Summit County parks is seeking federal approval to help a bat that may soon become an endangered species.
Metro Parks, Serving Summit County, has asked the U.S. Fish and Wildlife Service for permission to establish Ohio’s first conservation bank to help the northern long-eared bat that has been decimated by a deadly fungus and is at risk of going extinct.
It is a medium-sized bat about 3 to 3.7 inches long but with a wingspan of 9 to 10 inches. Its fur color can be medium to dark brown on the back and tawny to pale-brown on the underside. It has big ears and eats insects.
The conservation bank in northern Summit County would likely be established in 2015, officials said.
A conservation bank operates much like a wetland mitigation act. Developers would provide funds to the park district to get credits that would allow them to proceed with projects elsewhere that might impact the bats. The park district would use those funds to help the bats.
Summit County intends to use the funds in and around Liberty Park in northern Summit County where bats winter in five caves in the 1,908-acre park in Twinsburg, Twinsburg Township and Reminderville, said Michael Johnson, chief of natural resources for the park district.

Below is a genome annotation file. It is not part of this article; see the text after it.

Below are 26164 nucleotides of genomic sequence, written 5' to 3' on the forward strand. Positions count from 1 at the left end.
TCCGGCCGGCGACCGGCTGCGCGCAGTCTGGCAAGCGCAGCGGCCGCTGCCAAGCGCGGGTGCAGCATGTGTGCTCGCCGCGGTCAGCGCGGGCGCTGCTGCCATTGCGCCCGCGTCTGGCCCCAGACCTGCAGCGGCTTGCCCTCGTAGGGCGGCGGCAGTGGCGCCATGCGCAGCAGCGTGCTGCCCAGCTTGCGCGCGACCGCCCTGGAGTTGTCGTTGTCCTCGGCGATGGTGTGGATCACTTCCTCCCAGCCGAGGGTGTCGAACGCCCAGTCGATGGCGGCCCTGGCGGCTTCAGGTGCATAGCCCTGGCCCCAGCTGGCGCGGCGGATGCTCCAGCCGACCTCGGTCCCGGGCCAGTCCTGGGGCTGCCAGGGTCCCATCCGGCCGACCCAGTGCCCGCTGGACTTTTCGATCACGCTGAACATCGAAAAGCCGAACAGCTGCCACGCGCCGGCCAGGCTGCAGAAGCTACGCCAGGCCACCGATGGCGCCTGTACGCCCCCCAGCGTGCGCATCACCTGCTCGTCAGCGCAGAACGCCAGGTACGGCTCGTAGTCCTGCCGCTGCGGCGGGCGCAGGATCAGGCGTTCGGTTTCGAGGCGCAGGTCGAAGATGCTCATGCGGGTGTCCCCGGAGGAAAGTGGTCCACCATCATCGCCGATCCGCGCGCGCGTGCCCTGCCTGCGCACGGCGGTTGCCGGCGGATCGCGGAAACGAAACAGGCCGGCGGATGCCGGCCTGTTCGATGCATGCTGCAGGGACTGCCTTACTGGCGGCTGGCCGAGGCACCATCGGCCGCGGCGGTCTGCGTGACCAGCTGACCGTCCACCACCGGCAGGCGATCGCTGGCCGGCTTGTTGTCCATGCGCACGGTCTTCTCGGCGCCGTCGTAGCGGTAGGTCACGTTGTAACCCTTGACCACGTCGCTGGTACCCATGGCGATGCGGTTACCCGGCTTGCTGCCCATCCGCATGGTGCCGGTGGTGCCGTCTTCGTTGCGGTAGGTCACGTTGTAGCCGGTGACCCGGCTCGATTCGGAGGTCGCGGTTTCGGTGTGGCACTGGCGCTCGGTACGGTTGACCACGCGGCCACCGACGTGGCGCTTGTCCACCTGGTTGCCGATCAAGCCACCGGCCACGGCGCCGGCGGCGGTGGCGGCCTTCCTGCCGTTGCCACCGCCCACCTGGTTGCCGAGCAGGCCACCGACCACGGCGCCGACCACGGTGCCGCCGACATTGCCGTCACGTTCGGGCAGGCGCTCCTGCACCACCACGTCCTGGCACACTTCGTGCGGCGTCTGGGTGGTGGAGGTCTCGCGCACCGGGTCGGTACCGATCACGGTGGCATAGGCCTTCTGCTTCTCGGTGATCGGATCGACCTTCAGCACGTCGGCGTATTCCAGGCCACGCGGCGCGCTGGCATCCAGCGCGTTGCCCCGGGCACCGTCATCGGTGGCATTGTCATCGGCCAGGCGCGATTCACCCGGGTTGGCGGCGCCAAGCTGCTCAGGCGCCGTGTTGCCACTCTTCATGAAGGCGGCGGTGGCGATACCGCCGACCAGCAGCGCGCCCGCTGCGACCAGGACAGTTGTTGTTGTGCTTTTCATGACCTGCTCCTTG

Protecting those caves is the park district’s No. 1 priority, he said.
The money from developers would be used to boost bat numbers and to improve habitat within a 25-mile radius of Liberty Park, he said.
The money might be used to enlarge the park for bat habitat, improve nearby forests and conduct bat research, he said.
It is unclear how much money could be raised through the conservation bank, said Neil Hess, the park district’s chief of special projects.
But the park district is not out to make a profit, he said. Whatever money is raised will be used to create a “first-class conservation bank,” he said. “We want to set a high standard.”
Park district officials are scheduled to meet in late January with federal wildlife officials outside Columbus to further discuss the proposal, he said.
The park district has been seriously looking at the proposed conservation bank for about 18 months, after Hess suggested that the park district explore that option.
A preliminary application has been submitted to the federal agency and approved. A final permit was filed about four months ago and is pending.
How banks work
Conservation banks are permanently protected lands that contain natural resource values. These high-quality lands are conserved and permanently managed for species that are endangered, threatened, candidates for listing as endangered or threatened or are otherwise species-at-risk.
Conservation banks function to offset adverse impacts to these species that occurred elsewhere, sometimes referred to as off-site mitigation. In exchange for permanently protecting the land and managing it for these species, the Fish and Wildlife Service approves a specified number of habitat or species credits that bank owners may sell.